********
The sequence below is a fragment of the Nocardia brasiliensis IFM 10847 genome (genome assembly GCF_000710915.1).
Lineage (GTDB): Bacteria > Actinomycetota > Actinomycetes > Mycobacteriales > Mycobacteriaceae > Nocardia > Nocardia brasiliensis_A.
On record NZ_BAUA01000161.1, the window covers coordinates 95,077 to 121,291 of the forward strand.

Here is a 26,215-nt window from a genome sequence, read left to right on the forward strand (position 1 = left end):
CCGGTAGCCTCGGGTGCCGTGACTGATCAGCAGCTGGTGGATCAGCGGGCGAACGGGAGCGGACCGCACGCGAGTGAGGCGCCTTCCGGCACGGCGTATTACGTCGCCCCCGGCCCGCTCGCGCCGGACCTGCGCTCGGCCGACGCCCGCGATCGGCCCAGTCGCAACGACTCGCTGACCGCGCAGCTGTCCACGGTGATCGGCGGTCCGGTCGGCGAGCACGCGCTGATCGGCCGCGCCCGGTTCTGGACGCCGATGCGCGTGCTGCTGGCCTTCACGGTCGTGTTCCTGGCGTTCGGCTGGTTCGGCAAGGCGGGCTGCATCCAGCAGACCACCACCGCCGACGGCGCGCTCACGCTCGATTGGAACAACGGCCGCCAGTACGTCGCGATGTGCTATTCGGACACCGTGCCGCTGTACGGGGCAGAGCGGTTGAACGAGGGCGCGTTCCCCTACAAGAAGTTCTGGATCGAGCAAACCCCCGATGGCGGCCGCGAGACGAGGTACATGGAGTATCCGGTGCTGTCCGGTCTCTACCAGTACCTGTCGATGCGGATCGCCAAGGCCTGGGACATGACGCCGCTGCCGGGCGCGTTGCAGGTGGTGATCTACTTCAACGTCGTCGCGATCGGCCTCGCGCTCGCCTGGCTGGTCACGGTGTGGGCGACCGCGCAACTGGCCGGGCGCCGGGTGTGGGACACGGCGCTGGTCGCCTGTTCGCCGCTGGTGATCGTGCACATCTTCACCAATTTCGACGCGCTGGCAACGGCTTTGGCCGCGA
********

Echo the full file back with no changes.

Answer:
The sequence below is a fragment of the Nocardia brasiliensis IFM 10847 genome (genome assembly GCF_000710915.1).
Lineage (GTDB): Bacteria > Actinomycetota > Actinomycetes > Mycobacteriales > Mycobacteriaceae > Nocardia > Nocardia brasiliensis_A.
On record NZ_BAUA01000161.1, the window covers coordinates 95,077 to 121,291 of the forward strand.

Here is a 26,215-nt window from a genome sequence, read left to right on the forward strand (position 1 = left end):
CCGGTAGCCTCGGGTGCCGTGACTGATCAGCAGCTGGTGGATCAGCGGGCGAACGGGAGCGGACCGCACGCGAGTGAGGCGCCTTCCGGCACGGCGTATTACGTCGCCCCCGGCCCGCTCGCGCCGGACCTGCGCTCGGCCGACGCCCGCGATCGGCCCAGTCGCAACGACTCGCTGACCGCGCAGCTGTCCACGGTGATCGGCGGTCCGGTCGGCGAGCACGCGCTGATCGGCCGCGCCCGGTTCTGGACGCCGATGCGCGTGCTGCTGGCCTTCACGGTCGTGTTCCTGGCGTTCGGCTGGTTCGGCAAGGCGGGCTGCATCCAGCAGACCACCACCGCCGACGGCGCGCTCACGCTCGATTGGAACAACGGCCGCCAGTACGTCGCGATGTGCTATTCGGACACCGTGCCGCTGTACGGGGCAGAGCGGTTGAACGAGGGCGCGTTCCCCTACAAGAAGTTCTGGATCGAGCAAACCCCCGATGGCGGCCGCGAGACGAGGTACATGGAGTATCCGGTGCTGTCCGGTCTCTACCAGTACCTGTCGATGCGGATCGCCAAGGCCTGGGACATGACGCCGCTGCCGGGCGCGTTGCAGGTGGTGATCTACTTCAACGTCGTCGCGATCGGCCTCGCGCTCGCCTGGCTGGTCACGGTGTGGGCGACCGCGCAACTGGCCGGGCGCCGGGTGTGGGACACGGCGCTGGTCGCCTGTTCGCCGCTGGTGATCGTGCACATCTTCACCAATTTCGACGCGCTGGCAACGGCTTTGGCCGCGA